Ingrown Toenail Treatment & Nail Surgery.
Ingrown toenails are one the more common foot problems treated by a Podiatrist. They can be very painful, with people limiting their activity to keep off their sore feet. They are caused by impingement of the skin along the margins of the nail by the nail plate. Some ingrown toenails are chronic, leading to repeated episodes of pain and infection.
Pain can be present without infection, and occasionally infection is present without pain. The usual signs of infection include: redness (erythema), swelling (oedema), increased warmth (calor), and pain.
- Pain along the margin(s) of the toenail
- Aggravated by wearing shoes, particularly those with narrow toes.
- In growing nails may be sensitive to any pressure, even the weight of bed linen can be very uncomfortable
- There may be signs of infection.
- There may be drainage of pus, or a watery discharge tinged with blood.
- Abnormally shaped nail plate
- Improper trimming of toenails
- Tight fitting shoes which compress the toes together
- Socks or stockings that are too tight
- Other toenail deformities (i.e. excessively thick nail plate)
- Trauma to the nail plate or toe
What you can do
- Cut toenails straight across, and leave slightly longer then the end of the toe
- Avoid tight-fitting foot wear
- If discomfort develops try soaking the foot in a basin of very salty warm water two or three times a day. If you are diabetic or have poor circulation the water should never be more than 35 degrees Celsius or 95 degrees Fahrenheit. Contact a state Registered Podiatrist or Doctor immediately (qualifications for Chiropodists and Podiatrists are very confusing- but state Registration is the only qualification for Chiropodists and Podiatrists that is recognised by the N.H.S.).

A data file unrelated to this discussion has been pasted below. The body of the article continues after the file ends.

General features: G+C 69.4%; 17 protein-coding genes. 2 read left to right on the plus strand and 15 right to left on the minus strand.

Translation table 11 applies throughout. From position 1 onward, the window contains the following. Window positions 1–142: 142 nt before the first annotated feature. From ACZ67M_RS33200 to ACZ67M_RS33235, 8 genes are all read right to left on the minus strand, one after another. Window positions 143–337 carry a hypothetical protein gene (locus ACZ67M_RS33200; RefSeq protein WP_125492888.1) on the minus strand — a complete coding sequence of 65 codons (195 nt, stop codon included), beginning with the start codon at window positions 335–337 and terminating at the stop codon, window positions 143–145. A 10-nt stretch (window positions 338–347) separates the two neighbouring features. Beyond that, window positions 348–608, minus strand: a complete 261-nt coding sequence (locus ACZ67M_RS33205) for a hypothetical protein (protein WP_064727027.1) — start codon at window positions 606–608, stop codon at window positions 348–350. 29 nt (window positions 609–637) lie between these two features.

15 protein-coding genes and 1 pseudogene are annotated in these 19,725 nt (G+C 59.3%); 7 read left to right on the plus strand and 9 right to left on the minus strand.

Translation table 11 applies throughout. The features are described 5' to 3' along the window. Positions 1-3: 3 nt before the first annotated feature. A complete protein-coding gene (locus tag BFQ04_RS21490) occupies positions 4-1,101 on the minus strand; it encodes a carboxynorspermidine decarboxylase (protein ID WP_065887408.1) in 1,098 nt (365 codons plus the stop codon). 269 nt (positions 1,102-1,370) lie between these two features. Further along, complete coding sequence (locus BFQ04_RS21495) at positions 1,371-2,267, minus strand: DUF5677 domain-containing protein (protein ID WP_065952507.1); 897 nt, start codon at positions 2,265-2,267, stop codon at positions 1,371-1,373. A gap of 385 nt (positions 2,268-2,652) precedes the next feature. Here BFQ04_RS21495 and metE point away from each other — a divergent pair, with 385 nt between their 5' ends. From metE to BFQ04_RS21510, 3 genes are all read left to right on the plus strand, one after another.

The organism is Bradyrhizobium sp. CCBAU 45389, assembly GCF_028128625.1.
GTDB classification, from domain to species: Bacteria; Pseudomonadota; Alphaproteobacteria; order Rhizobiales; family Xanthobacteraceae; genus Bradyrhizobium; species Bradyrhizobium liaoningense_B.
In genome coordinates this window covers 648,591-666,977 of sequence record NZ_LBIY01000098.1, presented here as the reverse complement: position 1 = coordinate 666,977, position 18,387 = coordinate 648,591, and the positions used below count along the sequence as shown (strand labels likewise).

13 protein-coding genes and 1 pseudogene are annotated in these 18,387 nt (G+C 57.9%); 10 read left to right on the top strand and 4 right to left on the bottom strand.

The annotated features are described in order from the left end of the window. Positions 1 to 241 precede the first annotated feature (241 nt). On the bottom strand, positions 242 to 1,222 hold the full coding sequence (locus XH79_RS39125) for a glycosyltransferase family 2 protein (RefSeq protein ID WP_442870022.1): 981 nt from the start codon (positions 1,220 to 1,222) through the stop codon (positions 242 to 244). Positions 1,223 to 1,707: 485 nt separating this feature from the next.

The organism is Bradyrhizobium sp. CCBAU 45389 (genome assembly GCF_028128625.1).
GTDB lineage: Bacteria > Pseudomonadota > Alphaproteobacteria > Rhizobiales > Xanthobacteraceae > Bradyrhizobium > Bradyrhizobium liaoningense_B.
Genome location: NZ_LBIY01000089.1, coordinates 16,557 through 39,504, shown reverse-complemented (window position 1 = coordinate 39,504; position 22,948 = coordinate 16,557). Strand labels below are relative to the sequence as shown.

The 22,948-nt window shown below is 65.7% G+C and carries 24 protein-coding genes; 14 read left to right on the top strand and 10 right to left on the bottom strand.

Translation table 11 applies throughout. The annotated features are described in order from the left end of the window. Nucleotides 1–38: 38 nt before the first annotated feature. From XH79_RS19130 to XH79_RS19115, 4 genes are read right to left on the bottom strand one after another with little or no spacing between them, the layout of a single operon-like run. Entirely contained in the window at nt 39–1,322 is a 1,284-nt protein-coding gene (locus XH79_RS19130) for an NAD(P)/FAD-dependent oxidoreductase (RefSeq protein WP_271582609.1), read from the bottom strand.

- An infected ingrown nail requires prompt professional attention.
What the Podiatrist may do
- Trim the offending spike of nail to relieve the pressure. Callous (dead skin) may have accumulated in the nail groove, which needs to be removed. Routine ingrown toenail care may need to be done periodically.
- Elevate the end of the nail plate to prevent impingement on the soft tissues
- Surgically drain an infection
- Prescribe special soaks and/or antibiotics
- Surgically correct a chronic ingrown toenail
- Completely remove a deformed toenail so it will not grow back.
- Remove the offending section of nail under local anaesthetic and permanently destroy the specific section of offending nail. This is procedure is known as phenolization.
Complications of an ingrown toenail
- Infection, if present, may spread to the foot and leg, or into the blood stream causing septicaemia and other life-threatening complications
- Loss of nail plate from infection or inflammation of the nail bed. Chronic ingrowing nails can cause deformity of the nail plate and/or surrounding soft tissues.
- A small benign tumour called a granuloma can form along the nail margin.
- Diabetics and those with poor circulation to the feet must never attempt to treat an ingrown toenail at home, consult a Podiatrist or doctor immediately.